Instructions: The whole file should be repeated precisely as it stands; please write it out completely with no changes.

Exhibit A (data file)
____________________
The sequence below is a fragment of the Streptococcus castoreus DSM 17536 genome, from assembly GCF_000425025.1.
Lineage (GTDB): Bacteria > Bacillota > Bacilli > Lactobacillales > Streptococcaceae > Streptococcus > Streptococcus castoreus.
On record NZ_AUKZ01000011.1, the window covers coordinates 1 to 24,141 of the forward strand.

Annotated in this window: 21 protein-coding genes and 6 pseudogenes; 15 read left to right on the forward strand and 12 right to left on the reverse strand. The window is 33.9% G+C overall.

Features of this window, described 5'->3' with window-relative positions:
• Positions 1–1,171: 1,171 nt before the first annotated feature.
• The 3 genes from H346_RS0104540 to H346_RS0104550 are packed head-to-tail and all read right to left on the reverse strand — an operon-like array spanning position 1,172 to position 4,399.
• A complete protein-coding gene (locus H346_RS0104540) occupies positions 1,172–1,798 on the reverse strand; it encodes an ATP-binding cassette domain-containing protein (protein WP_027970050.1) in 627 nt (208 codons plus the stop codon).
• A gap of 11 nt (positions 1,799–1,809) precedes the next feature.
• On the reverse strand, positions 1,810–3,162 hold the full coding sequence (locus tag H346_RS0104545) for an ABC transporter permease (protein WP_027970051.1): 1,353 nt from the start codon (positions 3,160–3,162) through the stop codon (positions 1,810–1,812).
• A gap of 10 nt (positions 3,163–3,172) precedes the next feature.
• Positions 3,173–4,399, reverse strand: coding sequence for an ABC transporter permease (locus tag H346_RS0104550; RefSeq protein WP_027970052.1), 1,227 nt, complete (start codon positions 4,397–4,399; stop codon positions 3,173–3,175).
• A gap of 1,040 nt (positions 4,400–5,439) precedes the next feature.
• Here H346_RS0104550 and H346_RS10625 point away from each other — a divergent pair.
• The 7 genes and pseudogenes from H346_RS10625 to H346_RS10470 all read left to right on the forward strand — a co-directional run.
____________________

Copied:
The sequence below is a fragment of the Streptococcus castoreus DSM 17536 genome, from assembly GCF_000425025.1.
Lineage (GTDB): Bacteria > Bacillota > Bacilli > Lactobacillales > Streptococcaceae > Streptococcus > Streptococcus castoreus.
On record NZ_AUKZ01000011.1, the window covers coordinates 1 to 24,141 of the forward strand.

Annotated in this window: 21 protein-coding genes and 6 pseudogenes; 15 read left to right on the forward strand and 12 right to left on the reverse strand. The window is 33.9% G+C overall.

Features of this window, described 5'->3' with window-relative positions:
• Positions 1–1,171: 1,171 nt before the first annotated feature.
• The 3 genes from H346_RS0104540 to H346_RS0104550 are packed head-to-tail and all read right to left on the reverse strand — an operon-like array spanning position 1,172 to position 4,399.
• A complete protein-coding gene (locus H346_RS0104540) occupies positions 1,172–1,798 on the reverse strand; it encodes an ATP-binding cassette domain-containing protein (protein WP_027970050.1) in 627 nt (208 codons plus the stop codon).
• A gap of 11 nt (positions 1,799–1,809) precedes the next feature.
• On the reverse strand, positions 1,810–3,162 hold the full coding sequence (locus tag H346_RS0104545) for an ABC transporter permease (protein WP_027970051.1): 1,353 nt from the start codon (positions 3,160–3,162) through the stop codon (positions 1,810–1,812).
• A gap of 10 nt (positions 3,163–3,172) precedes the next feature.
• Positions 3,173–4,399, reverse strand: coding sequence for an ABC transporter permease (locus tag H346_RS0104550; RefSeq protein WP_027970052.1), 1,227 nt, complete (start codon positions 4,397–4,399; stop codon positions 3,173–3,175).
• A gap of 1,040 nt (positions 4,400–5,439) precedes the next feature.
• Here H346_RS0104550 and H346_RS10625 point away from each other — a divergent pair.
• The 7 genes and pseudogenes from H346_RS10625 to H346_RS10470 all read left to right on the forward strand — a co-directional run.